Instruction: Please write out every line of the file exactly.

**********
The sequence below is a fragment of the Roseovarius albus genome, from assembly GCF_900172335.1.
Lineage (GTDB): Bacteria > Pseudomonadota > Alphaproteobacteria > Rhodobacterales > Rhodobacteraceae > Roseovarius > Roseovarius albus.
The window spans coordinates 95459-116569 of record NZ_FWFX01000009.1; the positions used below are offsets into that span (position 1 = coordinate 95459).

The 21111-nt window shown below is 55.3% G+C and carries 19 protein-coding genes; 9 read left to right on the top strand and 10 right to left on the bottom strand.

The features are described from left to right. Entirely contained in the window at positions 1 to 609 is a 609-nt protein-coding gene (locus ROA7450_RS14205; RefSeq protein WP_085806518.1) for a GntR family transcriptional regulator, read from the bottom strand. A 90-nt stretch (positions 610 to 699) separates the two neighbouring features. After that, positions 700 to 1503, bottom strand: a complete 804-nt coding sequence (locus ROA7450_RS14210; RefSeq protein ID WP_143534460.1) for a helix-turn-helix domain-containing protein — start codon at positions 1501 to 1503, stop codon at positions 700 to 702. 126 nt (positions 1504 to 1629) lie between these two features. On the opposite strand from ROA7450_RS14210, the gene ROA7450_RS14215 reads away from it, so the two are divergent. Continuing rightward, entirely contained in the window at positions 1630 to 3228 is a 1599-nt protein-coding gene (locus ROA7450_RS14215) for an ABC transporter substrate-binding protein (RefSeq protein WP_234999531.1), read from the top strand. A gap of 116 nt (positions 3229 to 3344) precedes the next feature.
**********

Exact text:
The sequence below is a fragment of the Roseovarius albus genome, from assembly GCF_900172335.1.
Lineage (GTDB): Bacteria > Pseudomonadota > Alphaproteobacteria > Rhodobacterales > Rhodobacteraceae > Roseovarius > Roseovarius albus.
The window spans coordinates 95459-116569 of record NZ_FWFX01000009.1; the positions used below are offsets into that span (position 1 = coordinate 95459).

The 21111-nt window shown below is 55.3% G+C and carries 19 protein-coding genes; 9 read left to right on the top strand and 10 right to left on the bottom strand.

The features are described from left to right. Entirely contained in the window at positions 1 to 609 is a 609-nt protein-coding gene (locus ROA7450_RS14205; RefSeq protein WP_085806518.1) for a GntR family transcriptional regulator, read from the bottom strand. A 90-nt stretch (positions 610 to 699) separates the two neighbouring features. After that, positions 700 to 1503, bottom strand: a complete 804-nt coding sequence (locus ROA7450_RS14210; RefSeq protein ID WP_143534460.1) for a helix-turn-helix domain-containing protein — start codon at positions 1501 to 1503, stop codon at positions 700 to 702. 126 nt (positions 1504 to 1629) lie between these two features. On the opposite strand from ROA7450_RS14210, the gene ROA7450_RS14215 reads away from it, so the two are divergent. Continuing rightward, entirely contained in the window at positions 1630 to 3228 is a 1599-nt protein-coding gene (locus ROA7450_RS14215) for an ABC transporter substrate-binding protein (RefSeq protein WP_234999531.1), read from the top strand. A gap of 116 nt (positions 3229 to 3344) precedes the next feature.